I just want to close here by saying that one of the greatest joys I take in my work is seeing the pleasure and fulfillment my clients experience as they change and evolve. They feel empowered, renewed, and reinvented, no matter what field they’re in. But for actors, this change can be life-changing. Performers are working with their emotions and their inner psyches as well as with their educations, their training, and their honed skills. Actors must, by design, be available and vulnerable to their feelings, and some of these issues of image can push buttons in a way that a housewife or bank manager doesn’t have to address. But let’s face it, the entire world is physical and visual. At the end of the day, everyone is looking at everyone else—and actors are paid to be looked at! So take your power! You came into this profession “a kid,” but you’re going out there a star!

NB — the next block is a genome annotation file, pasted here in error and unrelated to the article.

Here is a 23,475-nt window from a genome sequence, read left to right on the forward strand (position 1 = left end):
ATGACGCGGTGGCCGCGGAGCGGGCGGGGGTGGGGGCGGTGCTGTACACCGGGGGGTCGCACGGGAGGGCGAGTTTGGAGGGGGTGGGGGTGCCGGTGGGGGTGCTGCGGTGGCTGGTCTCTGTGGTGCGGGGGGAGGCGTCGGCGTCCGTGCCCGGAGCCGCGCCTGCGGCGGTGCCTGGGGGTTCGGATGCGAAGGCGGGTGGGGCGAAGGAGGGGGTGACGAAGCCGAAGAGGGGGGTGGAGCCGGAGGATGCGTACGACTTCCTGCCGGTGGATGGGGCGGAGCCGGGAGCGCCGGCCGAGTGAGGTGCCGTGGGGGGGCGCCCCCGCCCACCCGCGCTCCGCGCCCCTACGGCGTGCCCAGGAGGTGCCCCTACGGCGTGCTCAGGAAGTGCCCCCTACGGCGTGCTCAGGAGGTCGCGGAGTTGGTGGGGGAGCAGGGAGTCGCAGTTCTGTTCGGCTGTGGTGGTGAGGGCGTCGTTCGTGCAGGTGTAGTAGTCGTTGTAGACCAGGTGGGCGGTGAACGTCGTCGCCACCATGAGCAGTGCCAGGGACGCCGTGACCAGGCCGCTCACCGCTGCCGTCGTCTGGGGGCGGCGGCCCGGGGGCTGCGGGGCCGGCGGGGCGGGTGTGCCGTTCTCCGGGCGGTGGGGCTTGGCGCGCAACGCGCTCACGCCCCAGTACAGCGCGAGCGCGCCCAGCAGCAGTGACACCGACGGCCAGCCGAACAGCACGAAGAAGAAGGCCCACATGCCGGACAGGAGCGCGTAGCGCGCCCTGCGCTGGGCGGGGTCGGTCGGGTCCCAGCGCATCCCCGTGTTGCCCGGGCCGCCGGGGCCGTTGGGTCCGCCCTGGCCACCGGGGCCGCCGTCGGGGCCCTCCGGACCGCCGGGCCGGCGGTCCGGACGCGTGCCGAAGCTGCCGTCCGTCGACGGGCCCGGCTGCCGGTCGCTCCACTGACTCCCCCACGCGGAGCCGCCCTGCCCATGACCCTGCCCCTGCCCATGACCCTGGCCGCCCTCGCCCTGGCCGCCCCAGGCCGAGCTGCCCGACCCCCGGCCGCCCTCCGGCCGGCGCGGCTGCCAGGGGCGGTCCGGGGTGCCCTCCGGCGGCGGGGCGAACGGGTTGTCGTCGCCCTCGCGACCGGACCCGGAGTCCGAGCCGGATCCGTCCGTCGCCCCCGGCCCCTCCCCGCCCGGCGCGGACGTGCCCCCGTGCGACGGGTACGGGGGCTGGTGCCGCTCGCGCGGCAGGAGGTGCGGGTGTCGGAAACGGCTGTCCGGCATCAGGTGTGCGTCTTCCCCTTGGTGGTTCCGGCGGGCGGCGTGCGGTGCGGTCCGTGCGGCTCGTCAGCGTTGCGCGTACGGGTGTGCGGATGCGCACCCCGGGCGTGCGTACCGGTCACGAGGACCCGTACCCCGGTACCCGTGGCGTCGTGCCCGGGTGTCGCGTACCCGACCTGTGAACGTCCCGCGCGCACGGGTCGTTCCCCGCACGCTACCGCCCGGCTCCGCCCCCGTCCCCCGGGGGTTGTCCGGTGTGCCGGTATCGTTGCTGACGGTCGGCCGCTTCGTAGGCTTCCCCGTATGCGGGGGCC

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Style expert and author of “Change Your Clothes, Change Your Life: Because You Can’t Go Naked” George Brescia has appeared on NBC’s “Today,” as well as regular programming on CBS, ABC, and FOX. He is currently the red carpet commentator for covering Broadway openings, special events, and the Tony awards. His clients include everyone from Tony and Oscar winners to soccer moms. Follow him on Twitter @georgebrescia.